The leader of the National Party which ruled South Africa from 1948 until last year withdrew a veiled threat to stop co-operating in the five-year transition from all-white rule to multi-racial democracy.
Mr de Klerk's comments came in a combative address to his first National Party congress since losing power. The speech seemed mainly intended to reverse what he said was his party's recent loss of support because of an overbearing closeness with Mr Mandela's ANC.
"They become rudely insulting ... we will not allow ourselves to be bullied or intimidated," Mr de Klerk told 1,500 cheering delegates in Johannesburg's World Trade Centre.
Friction between South Africa's two main parties was already high because of a dispute that reached the Cabinet on Wednesday about the processing in the last days of Mr de Klerk's government of 3,500 amnesty applications by South African policemen.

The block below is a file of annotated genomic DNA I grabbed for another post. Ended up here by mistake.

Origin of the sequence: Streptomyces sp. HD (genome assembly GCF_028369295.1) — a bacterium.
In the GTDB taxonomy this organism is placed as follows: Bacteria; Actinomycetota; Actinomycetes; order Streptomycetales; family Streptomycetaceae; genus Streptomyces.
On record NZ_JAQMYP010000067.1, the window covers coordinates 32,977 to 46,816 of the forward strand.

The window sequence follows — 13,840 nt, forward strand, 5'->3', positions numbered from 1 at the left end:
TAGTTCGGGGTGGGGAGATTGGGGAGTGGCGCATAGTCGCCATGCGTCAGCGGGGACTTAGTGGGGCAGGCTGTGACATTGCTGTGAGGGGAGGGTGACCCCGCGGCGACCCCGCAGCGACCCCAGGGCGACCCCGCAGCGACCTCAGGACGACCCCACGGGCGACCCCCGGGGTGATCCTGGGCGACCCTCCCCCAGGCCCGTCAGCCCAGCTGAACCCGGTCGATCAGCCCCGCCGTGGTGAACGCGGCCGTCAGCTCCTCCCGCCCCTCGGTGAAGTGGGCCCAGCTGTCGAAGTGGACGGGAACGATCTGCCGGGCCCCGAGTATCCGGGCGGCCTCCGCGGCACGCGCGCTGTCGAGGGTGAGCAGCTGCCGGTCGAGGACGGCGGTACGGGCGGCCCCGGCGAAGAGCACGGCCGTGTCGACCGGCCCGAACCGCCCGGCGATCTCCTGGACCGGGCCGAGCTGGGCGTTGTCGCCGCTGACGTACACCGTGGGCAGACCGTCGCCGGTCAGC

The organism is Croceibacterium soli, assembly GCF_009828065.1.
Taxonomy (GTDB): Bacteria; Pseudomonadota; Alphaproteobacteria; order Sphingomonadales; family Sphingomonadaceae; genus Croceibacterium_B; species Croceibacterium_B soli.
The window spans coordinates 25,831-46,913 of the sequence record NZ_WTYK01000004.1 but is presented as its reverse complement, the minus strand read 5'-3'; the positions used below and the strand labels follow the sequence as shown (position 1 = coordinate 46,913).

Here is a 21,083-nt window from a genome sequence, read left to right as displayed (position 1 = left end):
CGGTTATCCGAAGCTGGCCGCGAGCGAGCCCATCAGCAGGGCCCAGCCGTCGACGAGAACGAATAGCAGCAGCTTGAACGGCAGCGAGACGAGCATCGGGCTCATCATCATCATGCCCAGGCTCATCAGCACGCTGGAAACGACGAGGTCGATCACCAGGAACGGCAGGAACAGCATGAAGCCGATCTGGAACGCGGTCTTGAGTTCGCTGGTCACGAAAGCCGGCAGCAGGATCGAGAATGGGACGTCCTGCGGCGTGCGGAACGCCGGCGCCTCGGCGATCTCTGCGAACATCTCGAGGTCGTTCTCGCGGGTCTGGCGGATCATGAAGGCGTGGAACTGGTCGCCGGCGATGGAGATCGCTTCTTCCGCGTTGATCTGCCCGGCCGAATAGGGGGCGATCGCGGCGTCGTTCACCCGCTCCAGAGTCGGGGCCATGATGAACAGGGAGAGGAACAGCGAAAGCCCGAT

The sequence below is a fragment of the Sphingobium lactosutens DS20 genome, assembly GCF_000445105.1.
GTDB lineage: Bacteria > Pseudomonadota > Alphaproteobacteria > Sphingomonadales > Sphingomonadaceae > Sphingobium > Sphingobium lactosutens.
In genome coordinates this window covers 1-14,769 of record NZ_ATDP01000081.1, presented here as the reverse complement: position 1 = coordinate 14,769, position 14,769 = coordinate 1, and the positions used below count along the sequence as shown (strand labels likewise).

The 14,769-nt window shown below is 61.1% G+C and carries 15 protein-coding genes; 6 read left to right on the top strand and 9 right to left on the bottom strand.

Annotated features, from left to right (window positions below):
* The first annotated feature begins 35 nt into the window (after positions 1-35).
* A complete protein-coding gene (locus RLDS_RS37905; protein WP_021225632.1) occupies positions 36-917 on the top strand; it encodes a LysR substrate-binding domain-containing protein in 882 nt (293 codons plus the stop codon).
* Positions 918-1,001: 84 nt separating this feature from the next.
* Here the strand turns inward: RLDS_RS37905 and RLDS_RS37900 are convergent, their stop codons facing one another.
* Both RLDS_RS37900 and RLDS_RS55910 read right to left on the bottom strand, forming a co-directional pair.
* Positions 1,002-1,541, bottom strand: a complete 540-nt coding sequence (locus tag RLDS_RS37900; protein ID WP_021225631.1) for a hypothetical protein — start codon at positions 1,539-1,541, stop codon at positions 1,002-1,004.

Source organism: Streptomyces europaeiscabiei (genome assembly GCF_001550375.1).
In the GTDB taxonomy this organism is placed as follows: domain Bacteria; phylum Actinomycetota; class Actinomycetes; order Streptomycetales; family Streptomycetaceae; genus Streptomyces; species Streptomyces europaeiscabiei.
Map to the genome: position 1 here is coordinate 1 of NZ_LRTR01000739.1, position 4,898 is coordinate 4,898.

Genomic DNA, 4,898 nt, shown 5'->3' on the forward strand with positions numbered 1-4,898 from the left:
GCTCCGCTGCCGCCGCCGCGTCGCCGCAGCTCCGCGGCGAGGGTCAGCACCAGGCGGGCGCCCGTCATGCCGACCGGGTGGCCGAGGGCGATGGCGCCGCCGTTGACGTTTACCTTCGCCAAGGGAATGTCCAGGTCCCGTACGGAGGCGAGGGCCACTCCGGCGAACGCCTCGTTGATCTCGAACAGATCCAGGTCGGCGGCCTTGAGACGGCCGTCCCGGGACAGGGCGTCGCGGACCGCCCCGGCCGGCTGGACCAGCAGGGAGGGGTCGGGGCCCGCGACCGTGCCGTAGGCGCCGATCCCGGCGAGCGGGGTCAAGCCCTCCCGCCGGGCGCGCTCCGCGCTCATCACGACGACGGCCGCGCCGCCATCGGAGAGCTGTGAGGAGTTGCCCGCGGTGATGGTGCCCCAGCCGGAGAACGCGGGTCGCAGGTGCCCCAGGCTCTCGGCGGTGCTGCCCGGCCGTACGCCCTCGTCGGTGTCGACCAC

The Cabinet Secretary, Jakes Gerwel, of the ANC, said on Wednesday that the government had agreed that the police had not been indemnified and that amnesties offered to more than 11,000 militants of the liberation movements were a separate issue. But Mr de Klerk said his National Party had vigorously dissented in Cabinet and accused the ANC of double standards.Reuse content